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The Alienating Courtroom PAS in Child Custody Battles

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									Lay---PAS Follow-up---5/2/09---1


            The Alienating Courtroom: PAS in Child Custody Battles

     Defining the best interest of the child in custody battles becomes further complicated with PAS.

In her parent’s seven-year-long custody battle over her and her sister, Ilana Goldberg was
branded by family court as yet another victim of Parental Alienation Syndrome.
Goldberg, however, insists that she was never a victim of the controversial syndrome,
which in her case concludes that Goldberg’s mother alienated her from her father through
unwarranted denigration. Goldberg claims that the negative view she had of her father did
not stem from anything her mother may have said, but instead because her father was an
abusive alcoholic. Unable to testify, at age 15 she explained this in a letter to her family
court judge, begging for her mother to be assigned full custody. The judge ignored the
letter, scolding Goldberg’s mother for allowing her daughter to become “too
empowered.” The judge ruled for joint custody.

“Parental Alienation Syndrome underestimates the intelligence of minors,” says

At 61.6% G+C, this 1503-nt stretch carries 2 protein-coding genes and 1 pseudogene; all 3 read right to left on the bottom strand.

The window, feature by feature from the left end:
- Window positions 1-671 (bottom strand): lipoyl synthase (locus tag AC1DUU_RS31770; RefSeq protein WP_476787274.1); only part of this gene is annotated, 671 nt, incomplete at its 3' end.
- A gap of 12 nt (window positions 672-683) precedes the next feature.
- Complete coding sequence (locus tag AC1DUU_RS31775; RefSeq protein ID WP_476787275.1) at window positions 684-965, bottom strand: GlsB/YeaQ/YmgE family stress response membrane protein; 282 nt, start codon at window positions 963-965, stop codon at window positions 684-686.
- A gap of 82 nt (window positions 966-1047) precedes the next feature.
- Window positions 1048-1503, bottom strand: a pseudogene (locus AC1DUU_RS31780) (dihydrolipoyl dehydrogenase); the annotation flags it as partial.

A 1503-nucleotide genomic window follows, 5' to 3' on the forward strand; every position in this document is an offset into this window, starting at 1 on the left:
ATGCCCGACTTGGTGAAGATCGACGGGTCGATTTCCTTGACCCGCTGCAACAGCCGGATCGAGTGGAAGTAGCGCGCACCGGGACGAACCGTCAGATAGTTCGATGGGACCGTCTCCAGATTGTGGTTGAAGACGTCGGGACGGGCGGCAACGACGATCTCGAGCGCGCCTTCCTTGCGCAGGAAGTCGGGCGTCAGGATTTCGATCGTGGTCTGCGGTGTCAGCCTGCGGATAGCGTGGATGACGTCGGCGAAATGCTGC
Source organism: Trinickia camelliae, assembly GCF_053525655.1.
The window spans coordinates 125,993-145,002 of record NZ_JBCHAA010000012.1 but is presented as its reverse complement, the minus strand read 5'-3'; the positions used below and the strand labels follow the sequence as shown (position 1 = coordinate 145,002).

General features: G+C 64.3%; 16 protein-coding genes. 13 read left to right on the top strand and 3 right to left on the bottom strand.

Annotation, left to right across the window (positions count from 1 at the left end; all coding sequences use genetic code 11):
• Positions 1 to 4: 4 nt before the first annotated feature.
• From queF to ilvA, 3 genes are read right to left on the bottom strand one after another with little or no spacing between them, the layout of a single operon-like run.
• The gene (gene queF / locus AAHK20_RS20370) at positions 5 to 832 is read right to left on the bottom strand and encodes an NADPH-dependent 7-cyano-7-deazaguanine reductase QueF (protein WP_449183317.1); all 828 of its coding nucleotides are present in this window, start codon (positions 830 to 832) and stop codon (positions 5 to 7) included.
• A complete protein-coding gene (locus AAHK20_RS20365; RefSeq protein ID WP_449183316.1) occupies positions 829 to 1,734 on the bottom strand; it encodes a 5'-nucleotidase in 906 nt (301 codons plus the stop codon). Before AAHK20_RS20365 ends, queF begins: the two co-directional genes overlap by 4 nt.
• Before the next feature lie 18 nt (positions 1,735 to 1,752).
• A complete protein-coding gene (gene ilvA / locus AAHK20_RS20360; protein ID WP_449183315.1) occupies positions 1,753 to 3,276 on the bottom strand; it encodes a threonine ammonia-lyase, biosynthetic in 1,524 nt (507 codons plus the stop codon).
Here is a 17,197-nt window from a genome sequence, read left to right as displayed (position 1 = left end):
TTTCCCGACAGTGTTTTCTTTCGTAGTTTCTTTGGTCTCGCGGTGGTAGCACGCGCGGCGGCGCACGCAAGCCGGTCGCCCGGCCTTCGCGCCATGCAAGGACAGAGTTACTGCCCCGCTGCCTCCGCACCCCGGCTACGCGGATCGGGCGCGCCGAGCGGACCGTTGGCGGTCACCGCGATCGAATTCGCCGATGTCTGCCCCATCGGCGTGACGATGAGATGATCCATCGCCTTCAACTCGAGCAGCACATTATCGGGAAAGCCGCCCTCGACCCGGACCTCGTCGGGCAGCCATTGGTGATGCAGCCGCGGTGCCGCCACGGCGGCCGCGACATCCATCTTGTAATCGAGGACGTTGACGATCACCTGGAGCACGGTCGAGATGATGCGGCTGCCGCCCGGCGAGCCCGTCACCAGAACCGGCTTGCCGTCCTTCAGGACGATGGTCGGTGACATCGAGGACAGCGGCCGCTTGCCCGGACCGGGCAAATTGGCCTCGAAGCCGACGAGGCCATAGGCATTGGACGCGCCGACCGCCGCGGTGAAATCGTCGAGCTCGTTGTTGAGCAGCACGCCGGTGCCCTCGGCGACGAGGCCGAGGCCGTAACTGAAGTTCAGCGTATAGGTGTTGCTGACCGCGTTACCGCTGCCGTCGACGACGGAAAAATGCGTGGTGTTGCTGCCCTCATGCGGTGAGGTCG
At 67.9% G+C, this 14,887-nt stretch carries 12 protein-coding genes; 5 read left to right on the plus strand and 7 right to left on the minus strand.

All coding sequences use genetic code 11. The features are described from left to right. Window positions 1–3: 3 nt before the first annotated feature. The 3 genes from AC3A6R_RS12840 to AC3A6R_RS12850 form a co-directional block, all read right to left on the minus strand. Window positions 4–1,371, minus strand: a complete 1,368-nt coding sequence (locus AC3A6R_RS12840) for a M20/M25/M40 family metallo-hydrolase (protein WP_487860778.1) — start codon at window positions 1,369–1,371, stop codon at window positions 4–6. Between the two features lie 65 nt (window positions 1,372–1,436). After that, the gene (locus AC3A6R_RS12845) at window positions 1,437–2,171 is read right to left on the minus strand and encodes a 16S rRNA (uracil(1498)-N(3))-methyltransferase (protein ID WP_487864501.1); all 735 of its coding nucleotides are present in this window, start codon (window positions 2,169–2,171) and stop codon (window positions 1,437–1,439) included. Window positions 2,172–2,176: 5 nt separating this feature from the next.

Goldberg, now 19 years old. “If somebody had listened, my case would have had
different results.” Custody rulings in the family court system are to be based on the best
interest of the child. However, this conclusion is ultimately decided by the judge and can
become further complicated by claims of Parental Alienation Syndrome, which is already
itself fueling an ongoing controversy within the scientific community.

The children in these cases are examined by specialized psychologists and psychiatrists
serving as expert witnesses, who are already divided in their acceptance of the syndrome
and although equally qualified in their fields, can have varying professional opinions of
what is best for the child. Thus the acceptance of PAS as a syndrome and subsequent
diagnoses varies from courtroom to courtroom. Acceptance of a child’s testimony also
varies, in some cases dependent upon whether PAS is recognized.

“You shouldn’t take children away based on subtle innuendo,” says Dr. Joyanna Silberg,
executive vice president of the Leadership Council on Child Abuse and Interpersonal
Violence. She worries that abusers use a diagnosis of PAS as a legal strategy to gain
custody of their children. “It makes what the child says or does a symptom,” she says.
“It’s a way to label somebody with a big ‘L’ for liar on their head.” In her experience as
an expert witness in cases involving claims of PAS, she says that when victims of child
abuse reach out to the court, it is seen only as a reflection of the alleged alienation they
have suffered. Silberg notes that in cases like Goldberg’s, the child’s concept of reality is
questioned. “Convincing judges that it’s not PAS takes every effort,” says Silberg.

However, Dr. Reena Sommer, a divorce and custody consultant, believes that children